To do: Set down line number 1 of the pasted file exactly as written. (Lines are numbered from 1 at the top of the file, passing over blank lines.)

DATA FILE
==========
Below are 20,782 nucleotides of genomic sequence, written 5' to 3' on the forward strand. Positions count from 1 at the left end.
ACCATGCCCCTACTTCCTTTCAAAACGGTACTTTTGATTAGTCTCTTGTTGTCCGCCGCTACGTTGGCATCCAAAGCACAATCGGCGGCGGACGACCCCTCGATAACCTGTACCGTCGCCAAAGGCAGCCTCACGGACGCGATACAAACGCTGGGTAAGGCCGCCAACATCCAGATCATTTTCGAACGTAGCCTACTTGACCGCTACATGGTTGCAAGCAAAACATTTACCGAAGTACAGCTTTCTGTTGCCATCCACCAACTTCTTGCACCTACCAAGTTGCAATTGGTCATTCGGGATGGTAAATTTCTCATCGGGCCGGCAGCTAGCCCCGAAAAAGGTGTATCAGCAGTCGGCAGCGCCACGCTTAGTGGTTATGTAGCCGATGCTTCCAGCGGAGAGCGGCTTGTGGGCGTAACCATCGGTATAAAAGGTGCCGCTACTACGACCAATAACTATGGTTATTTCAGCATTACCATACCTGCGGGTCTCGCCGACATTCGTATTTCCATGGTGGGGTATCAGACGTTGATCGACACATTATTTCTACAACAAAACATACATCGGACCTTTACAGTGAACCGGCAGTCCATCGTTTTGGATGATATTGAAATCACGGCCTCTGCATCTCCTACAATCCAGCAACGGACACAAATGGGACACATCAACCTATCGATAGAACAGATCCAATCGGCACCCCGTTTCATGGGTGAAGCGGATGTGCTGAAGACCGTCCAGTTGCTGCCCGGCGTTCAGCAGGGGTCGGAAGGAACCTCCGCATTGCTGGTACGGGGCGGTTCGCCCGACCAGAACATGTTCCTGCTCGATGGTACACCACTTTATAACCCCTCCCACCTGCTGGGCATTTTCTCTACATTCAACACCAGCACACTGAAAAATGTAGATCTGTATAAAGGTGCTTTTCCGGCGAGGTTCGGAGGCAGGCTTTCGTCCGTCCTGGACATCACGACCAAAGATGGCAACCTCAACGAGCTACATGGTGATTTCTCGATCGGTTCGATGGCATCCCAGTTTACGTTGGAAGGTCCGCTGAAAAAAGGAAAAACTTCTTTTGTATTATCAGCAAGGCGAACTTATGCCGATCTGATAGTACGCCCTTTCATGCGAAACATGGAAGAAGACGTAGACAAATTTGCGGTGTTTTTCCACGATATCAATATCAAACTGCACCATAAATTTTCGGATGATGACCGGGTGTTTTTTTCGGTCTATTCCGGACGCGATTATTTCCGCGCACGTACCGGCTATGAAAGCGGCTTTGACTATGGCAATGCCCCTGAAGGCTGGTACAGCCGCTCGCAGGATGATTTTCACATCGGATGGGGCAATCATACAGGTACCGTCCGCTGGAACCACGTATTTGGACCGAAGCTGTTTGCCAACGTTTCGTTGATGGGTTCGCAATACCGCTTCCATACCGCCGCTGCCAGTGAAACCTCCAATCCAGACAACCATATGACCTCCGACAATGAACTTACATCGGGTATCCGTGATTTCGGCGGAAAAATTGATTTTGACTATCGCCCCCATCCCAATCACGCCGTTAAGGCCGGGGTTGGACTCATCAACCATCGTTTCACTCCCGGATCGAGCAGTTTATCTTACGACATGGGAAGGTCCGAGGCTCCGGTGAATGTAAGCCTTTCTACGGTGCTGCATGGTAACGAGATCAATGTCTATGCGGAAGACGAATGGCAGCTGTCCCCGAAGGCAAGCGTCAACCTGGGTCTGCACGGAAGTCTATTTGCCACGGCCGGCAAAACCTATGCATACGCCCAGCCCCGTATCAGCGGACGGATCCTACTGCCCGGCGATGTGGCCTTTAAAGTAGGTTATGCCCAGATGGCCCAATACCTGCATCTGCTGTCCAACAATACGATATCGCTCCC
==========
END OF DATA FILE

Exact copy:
Below are 20,782 nucleotides of genomic sequence, written 5' to 3' on the forward strand. Positions count from 1 at the left end.